The ice is melting

Jimmy Ray Stagg, Web Sports Editor

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Pete Frates was once the captain of the Boston College baseball team. Standing 6’2” and weighing in at 220 pounds, he was quite an intimidating force. Today, he sits, paralyzed, in his wheelchair, unable to speak, eat, let alone throw a baseball. He was diagnosed with amyotrophic lateral sclerosis in 2012, and even so, he sits with a smile from ear to ear.

He smiles because he has made a difference in the lives of so many. Pete Frates is the reason that millions have doused themselves and promptly screamed at the freezing water. Pete Frates is the man who started the ALS Ice Bucket Challenge

ALS is a disease that progressively degenerates nerve cells in the brain and spinal cord. When the motor neurons that stretch from the brain to the spinal cord die, the brain no longer has the ability to control the muscles. Eventually this leads to the death of someone with ALS.

Frates’ challenge was started as a way to raise awareness and money for ALS, and it has been incredibly successful. According to Forbes, it has raised over $100 million in a month as of yesterday morning. That’s just a little bit more than the $2.5 million raised during all of 2013. That is a 3,500% increase, for anyone who’s wondering. It has also brought this disease to the attention of millions of people, with those donations coming from both repeat donors and over 2.1 first time donors.

However, I think that with the success from awareness, it has also become too much of a Polar Plunge.

What I mean is that I’ve found that people have started to treat it as simply a social trend. I’ve seen ice-bucket videos that don’t even mention ALS, as well as articles all over the internet talking about “Ice Bucket Challenge Fails” and even “21 Reasons Why The Ice Bucket Challenge Needs To End Right Now.”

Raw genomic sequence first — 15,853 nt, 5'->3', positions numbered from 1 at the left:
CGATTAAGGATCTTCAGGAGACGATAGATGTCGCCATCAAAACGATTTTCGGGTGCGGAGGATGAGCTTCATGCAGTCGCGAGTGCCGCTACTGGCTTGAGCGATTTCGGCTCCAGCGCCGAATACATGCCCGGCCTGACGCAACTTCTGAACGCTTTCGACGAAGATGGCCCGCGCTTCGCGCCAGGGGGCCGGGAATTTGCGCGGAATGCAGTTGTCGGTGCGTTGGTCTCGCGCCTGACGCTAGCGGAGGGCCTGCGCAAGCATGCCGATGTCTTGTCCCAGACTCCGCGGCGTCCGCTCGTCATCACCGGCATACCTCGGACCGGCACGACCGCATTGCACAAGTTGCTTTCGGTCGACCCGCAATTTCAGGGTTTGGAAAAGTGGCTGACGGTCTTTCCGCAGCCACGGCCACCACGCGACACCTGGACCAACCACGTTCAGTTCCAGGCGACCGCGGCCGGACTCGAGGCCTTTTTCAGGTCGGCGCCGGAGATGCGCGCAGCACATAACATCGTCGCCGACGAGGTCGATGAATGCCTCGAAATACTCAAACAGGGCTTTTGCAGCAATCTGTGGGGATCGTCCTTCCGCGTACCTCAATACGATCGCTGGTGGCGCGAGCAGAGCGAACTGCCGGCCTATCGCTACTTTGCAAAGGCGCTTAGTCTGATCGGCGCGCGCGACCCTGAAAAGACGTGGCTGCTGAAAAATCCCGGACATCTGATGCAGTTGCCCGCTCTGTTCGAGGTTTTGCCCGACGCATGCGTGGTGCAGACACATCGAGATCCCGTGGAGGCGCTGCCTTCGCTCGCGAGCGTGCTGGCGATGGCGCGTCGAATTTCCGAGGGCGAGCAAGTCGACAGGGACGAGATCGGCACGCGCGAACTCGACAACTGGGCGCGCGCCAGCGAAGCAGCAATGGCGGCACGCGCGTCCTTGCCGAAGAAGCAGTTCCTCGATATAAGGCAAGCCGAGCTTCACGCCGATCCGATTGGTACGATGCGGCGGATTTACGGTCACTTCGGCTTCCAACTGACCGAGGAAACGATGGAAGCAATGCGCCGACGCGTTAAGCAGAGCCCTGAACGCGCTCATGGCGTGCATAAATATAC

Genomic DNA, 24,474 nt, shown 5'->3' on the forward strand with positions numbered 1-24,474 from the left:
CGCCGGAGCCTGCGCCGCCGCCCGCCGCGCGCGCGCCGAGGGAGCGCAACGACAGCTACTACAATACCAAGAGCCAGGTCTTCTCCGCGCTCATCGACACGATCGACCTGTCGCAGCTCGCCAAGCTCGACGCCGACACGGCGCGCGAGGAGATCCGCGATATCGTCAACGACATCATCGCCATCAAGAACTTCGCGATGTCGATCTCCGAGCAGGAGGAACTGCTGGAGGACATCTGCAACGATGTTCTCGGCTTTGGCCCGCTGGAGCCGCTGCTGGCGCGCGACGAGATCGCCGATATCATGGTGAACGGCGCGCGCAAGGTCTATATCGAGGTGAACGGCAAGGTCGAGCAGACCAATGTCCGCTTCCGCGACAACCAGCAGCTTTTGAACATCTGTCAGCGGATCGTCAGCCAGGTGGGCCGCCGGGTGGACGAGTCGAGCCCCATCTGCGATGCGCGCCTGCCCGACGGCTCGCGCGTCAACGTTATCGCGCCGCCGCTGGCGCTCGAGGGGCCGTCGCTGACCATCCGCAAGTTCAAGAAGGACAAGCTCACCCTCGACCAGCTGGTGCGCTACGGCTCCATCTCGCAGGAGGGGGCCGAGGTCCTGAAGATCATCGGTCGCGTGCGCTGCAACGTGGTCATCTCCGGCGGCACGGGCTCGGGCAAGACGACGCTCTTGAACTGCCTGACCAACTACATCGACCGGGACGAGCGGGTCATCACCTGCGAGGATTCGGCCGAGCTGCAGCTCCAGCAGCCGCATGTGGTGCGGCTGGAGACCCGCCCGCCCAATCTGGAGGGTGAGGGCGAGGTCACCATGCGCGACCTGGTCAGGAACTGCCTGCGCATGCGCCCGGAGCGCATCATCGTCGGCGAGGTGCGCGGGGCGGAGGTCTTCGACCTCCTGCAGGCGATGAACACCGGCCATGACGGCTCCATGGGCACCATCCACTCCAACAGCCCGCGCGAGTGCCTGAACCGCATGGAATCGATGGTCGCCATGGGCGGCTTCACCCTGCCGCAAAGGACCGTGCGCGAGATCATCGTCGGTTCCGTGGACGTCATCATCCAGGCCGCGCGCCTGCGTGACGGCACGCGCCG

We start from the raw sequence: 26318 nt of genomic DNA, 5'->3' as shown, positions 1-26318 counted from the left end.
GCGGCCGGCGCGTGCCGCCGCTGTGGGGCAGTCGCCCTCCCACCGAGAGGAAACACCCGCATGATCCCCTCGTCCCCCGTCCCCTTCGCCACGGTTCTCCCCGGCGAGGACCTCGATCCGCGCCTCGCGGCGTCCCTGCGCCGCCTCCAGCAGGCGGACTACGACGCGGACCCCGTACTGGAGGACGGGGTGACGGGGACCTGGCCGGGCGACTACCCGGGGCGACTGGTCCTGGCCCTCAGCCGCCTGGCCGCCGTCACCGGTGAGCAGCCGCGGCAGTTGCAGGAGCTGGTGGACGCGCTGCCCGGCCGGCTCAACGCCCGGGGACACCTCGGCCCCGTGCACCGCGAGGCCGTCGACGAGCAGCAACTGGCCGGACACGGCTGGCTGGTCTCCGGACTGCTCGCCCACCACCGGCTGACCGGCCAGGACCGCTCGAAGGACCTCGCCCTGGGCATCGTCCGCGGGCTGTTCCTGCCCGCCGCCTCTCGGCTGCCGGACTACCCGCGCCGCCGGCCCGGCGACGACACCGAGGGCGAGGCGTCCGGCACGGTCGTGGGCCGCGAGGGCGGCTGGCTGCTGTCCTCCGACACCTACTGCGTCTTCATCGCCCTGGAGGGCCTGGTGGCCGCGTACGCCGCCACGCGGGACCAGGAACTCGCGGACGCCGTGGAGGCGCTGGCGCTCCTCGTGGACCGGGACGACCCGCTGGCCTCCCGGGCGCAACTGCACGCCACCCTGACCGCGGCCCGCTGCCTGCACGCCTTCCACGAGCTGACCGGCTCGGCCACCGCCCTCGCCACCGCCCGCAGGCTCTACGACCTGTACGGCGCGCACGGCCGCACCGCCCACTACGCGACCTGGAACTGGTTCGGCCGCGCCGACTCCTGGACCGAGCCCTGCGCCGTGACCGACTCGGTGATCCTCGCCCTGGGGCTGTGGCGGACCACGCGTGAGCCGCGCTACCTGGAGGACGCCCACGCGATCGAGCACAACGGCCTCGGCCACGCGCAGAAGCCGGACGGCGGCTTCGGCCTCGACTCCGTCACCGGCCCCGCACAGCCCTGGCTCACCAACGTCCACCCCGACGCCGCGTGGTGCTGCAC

BuzzFeed seems especially keen on male celebrities completing the ice bucket challenge, especially when those celebrities are shirtless. If you take notice of the compiled pictures of BuzzFeed titles (and there are more than pictured), only one of the titles mentions ALS, and it focuses on Matthew Lewis doing the challenge shirtless. This sexualization of the Ice Bucket Challenge is far from the original intent, and is drawing people’s attention away from the cause most likely for the sake of views.

I have completed the challenge, and I hate to say that I was one of those people. I tried to make mine funny and entertaining, and I had to go back and edit in another take talking about ALS. It was at this moment that my eyes were opened to the fact that the challenge had become very socially oriented, with people trying to one-up each other.

Please, please, please, please do not think that I am in any way saying that the Ice Bucket Challenge is a bad thing. It has been remarkably successful and has far surpassed any expectations or goals set for it. But I urge you, don’t be another victim to the dilution of this incredible idea.

Think of the cause. Think of the people who suffer from ALS that you’re helping. Think of how this has shown the true power of social media’s abilities to help people.

And then do me a favor, and help make Pete Frates’ smile just a little wider.

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